Cooking or an Actual Fire? ADI Tests CN0537 Reference Design

Cooking or an Actual Fire? ADI Tests CN0537 Reference Design

In the world of smoke alarms, the new Edition 8 of the Underwriters Laboratories (UL) 217 standard changes everything.

Spurred by concern among fire safety experts that the inadequacies of traditional smoke detectors were leading to preventable deaths, injuries, and damage to property, the industry has included in UL 217 much stricter specifications for smoke detectors. Many existing smoke alarms produce frequent false or ‘nuisance’ alarms, triggered by fumes from cooking. The new spec includes a completely new set of tests which require the smoke detector to distinguish between the smoke emitted by a sizzling hamburger and the particles from a real fire.

This means that manufacturers which build smoke detectors or which want to include smoke detection capability in products such as smart speakers, home hubs and smart thermostats need a new solution. In the CN0537, a complete smoke detection reference design system, Analog Devices believed it had that solution.

But how could it convince smoke manufacturers that it could enable them to succeed in UL 217 compliance tests? The engineers who developed the system had high confidence, but there was only one way to find out: to test the design in a dedicated smoke laboratory. Over and over again.

ADI engineers get their hands dirty, literally

So the engineering team behind the CN0537 reference design took up residence at US smoke testing labs, implementing a three-stage process for product testing and validation.

The CN0537 smoke alarm reference design, including ADI’s custom smoke detection chamber on the right-hand side of the board

The first stage was to characterize the smoke detection performance of the CN0537 system hardware, which is based on the ADPD188BI integrated optical sensor module, and an optimized smoke chamber designed by ADI. This characterization program was led by Brandon Bushey. More used to the clean and clinical environment of a circuit design lab, Brandon found smoke testing to be a whole new way of life. As he explains,

"I was working 12 hours a day at the smoke lab for a month, bombarding an array of ADPD188 modules with wave after wave of wood, plastic, paper and hamburger smoke. When I returned home, hands black and my clothes reeking of smoke, I found myself sitting at the kitchen table zeroing the test boards ready for the next day’s test run."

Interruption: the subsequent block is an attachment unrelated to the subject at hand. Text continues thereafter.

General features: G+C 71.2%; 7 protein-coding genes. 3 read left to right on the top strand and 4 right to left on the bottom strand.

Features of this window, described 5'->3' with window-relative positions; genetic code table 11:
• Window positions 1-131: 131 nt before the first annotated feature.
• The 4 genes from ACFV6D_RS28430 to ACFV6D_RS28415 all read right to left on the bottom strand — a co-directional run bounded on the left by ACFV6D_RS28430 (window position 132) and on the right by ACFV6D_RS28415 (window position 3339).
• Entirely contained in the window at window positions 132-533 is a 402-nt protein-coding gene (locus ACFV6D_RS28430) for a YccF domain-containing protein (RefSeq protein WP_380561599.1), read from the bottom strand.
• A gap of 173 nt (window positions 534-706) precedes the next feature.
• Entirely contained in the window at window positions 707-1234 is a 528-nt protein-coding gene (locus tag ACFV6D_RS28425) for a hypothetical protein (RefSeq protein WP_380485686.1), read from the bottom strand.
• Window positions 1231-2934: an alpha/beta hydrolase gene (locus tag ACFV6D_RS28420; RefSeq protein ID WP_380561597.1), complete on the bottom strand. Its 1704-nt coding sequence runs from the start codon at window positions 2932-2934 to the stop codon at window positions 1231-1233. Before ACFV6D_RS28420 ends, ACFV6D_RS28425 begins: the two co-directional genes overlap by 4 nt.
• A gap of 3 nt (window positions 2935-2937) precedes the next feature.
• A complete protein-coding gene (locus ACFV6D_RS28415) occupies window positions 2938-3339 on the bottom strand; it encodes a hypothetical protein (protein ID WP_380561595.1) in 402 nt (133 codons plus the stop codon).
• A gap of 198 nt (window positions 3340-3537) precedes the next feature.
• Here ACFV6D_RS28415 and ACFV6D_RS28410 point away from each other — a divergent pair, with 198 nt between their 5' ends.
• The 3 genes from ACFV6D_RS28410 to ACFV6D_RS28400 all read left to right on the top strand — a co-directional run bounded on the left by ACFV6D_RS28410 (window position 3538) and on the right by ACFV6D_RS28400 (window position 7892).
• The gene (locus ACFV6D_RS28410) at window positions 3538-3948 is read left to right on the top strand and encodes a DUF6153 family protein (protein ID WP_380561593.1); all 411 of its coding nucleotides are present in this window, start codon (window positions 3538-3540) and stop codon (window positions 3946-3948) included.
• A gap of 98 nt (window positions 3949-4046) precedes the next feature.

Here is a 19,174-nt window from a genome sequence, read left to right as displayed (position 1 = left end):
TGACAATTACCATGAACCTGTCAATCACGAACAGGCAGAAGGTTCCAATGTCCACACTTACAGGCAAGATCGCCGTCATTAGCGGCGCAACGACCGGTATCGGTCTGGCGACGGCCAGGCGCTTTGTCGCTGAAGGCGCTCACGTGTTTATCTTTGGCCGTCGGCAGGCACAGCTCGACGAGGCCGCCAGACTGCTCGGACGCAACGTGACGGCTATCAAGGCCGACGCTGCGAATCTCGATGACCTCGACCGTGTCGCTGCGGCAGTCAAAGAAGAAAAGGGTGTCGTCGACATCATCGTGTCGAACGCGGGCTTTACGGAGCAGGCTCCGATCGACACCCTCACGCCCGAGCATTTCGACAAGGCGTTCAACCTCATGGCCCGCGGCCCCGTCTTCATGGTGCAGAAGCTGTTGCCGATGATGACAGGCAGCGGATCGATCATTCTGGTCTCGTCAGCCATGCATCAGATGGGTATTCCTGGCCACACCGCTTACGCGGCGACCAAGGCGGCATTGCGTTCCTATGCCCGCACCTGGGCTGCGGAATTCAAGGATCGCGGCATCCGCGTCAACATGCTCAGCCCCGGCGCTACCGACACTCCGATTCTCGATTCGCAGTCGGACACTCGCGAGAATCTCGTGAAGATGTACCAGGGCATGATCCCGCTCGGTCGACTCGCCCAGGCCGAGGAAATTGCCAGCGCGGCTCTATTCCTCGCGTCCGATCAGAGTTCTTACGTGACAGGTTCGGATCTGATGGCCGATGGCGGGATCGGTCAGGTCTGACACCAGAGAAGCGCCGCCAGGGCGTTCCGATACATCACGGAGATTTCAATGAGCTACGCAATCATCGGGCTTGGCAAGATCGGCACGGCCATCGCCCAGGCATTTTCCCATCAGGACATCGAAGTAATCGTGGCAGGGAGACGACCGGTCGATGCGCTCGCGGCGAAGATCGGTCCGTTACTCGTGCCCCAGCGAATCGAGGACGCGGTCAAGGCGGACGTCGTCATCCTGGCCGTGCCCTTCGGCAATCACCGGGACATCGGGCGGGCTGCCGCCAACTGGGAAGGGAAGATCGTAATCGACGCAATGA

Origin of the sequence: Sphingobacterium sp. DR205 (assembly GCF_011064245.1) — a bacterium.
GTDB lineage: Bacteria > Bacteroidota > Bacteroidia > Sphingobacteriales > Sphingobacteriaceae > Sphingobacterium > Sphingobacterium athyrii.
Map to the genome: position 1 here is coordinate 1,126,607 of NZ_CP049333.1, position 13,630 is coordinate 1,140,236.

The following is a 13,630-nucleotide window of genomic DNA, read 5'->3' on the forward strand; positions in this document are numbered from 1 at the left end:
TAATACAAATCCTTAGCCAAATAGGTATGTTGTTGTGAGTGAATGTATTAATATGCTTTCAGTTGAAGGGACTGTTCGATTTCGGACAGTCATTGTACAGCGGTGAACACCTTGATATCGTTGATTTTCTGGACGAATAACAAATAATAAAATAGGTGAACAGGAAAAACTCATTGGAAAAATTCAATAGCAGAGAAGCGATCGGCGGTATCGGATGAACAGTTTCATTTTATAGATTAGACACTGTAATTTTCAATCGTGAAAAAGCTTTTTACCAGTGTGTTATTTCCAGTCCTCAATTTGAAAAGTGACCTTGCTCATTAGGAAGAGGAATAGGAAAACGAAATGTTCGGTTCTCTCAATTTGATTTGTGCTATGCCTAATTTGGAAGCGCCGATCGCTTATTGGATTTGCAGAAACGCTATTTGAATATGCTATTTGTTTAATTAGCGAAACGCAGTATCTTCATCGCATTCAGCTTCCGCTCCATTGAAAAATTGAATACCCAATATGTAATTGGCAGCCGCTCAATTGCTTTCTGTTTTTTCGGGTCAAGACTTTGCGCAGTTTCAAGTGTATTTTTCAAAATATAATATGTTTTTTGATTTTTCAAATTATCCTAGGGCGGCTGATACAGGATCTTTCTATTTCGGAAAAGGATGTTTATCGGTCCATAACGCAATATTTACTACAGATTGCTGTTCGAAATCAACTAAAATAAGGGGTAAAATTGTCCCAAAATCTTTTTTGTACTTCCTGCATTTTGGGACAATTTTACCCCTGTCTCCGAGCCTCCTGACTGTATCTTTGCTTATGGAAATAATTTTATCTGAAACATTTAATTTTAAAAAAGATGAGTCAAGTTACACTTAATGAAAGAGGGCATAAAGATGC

-  Bushey, System Applications Engineer

Brandon’s battery of tests produced a vast database of performance data, which then went to the second stage of the operation: algorithm development. Under the leadership of , the software development team wrote the algorithm which regulates the module’s operation for compliance with the UL 217 specifications. This comprehensive algorithm tested around 1,500 combinations of tuning parameters which meet the UL 217 standard’s requirements for obscuration levels and alarm time, within various levels of success margin depending on the smoke source. 

The third stage sent Brandon back to the smoke lab, this time to test the complete reference design, both hardware and software, for compliance with UL 217.

Compliance testing passed without a hiccup, until the final – most difficult – test: a nuisance alarm test, in which the detector must avoid triggering an alarm in the presence of hamburger smoke, but immediately afterwards detect a real plastic fire.

The smoke lab’s software displayed a fail. Brandon was distraught. He says, "We knew the algorithms worked well, because we had run thousands of simulations across hundreds of test scenarios. But real life was giving us a different answer. I was up half the night trying to figure out what could have gone wrong."

When he returned to the lab the next day, the director of life safety engineering pulled him aside. It turned out that the lab’s reporting software had not been updated to display the output for the new UL test, since the new regulation was not yet in effect. Detailed examination of the raw test data showed that the CN0537 had passed by a considerable margin.

Validated, ready-to-use system for smoke detection

So the hard work of the hardware and software teams – and the smoke odor clinging to Brandon’s clothes – were worth it. CN0537 reference was tested and verified with every one of the UL 217 Ed. 8 specifications for smoke detection.

Manufacturers can now take advantage of a ready-made smoke alarm system to easily integrate into home or building automation products. It provides a valuable head start for smoke alarm manufacturers, who can use ADI’s unique database of smoke test characterization data to modify the built-in algorithms, or to develop their own from scratch.


Last flight out of Chicago: Brandon leaves the smoke test lab for the final time after verifying CN0537’s compliance with UL 217

As for Brandon, Travis and colleagues, they are proud of their achievement in developing a successful system solution for a valuable and life-saving application. And as Brandon says, "I now really understand the pressure on product manufacturers’ engineers when they take designs through the test process, and the absolute joy they feel when the product passes."

Interested in learning more about the CN-0537 smoke detector reference design? Read Travis Collins’ comprehensive technical article describing the requirements of UL 217 Ed. 8, the operation of the reference design, and its compliance test results.

A Modern Solution to Evolving Smoke Safety Regulations by Travis Collins